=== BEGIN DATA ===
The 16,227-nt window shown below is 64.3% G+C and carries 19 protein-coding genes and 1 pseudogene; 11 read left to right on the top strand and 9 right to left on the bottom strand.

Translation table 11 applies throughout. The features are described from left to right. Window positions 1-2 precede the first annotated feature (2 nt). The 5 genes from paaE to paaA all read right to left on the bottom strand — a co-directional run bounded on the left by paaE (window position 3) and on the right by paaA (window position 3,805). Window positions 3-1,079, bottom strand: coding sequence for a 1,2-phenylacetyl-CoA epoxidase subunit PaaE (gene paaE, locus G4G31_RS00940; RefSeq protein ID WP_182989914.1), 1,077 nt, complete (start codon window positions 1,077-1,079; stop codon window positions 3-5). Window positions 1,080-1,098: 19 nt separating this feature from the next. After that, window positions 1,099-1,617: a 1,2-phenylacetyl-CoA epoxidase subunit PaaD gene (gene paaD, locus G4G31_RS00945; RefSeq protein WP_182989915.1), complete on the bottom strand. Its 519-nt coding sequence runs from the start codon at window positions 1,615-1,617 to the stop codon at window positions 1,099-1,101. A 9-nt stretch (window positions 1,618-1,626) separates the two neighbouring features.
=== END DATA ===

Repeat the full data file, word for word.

The 16,227-nt window shown below is 64.3% G+C and carries 19 protein-coding genes and 1 pseudogene; 11 read left to right on the top strand and 9 right to left on the bottom strand.

Translation table 11 applies throughout. The features are described from left to right. Window positions 1-2 precede the first annotated feature (2 nt). The 5 genes from paaE to paaA all read right to left on the bottom strand — a co-directional run bounded on the left by paaE (window position 3) and on the right by paaA (window position 3,805). Window positions 3-1,079, bottom strand: coding sequence for a 1,2-phenylacetyl-CoA epoxidase subunit PaaE (gene paaE, locus G4G31_RS00940; RefSeq protein ID WP_182989914.1), 1,077 nt, complete (start codon window positions 1,077-1,079; stop codon window positions 3-5). Window positions 1,080-1,098: 19 nt separating this feature from the next. After that, window positions 1,099-1,617: a 1,2-phenylacetyl-CoA epoxidase subunit PaaD gene (gene paaD, locus G4G31_RS00945; RefSeq protein WP_182989915.1), complete on the bottom strand. Its 519-nt coding sequence runs from the start codon at window positions 1,615-1,617 to the stop codon at window positions 1,099-1,101. A 9-nt stretch (window positions 1,618-1,626) separates the two neighbouring features.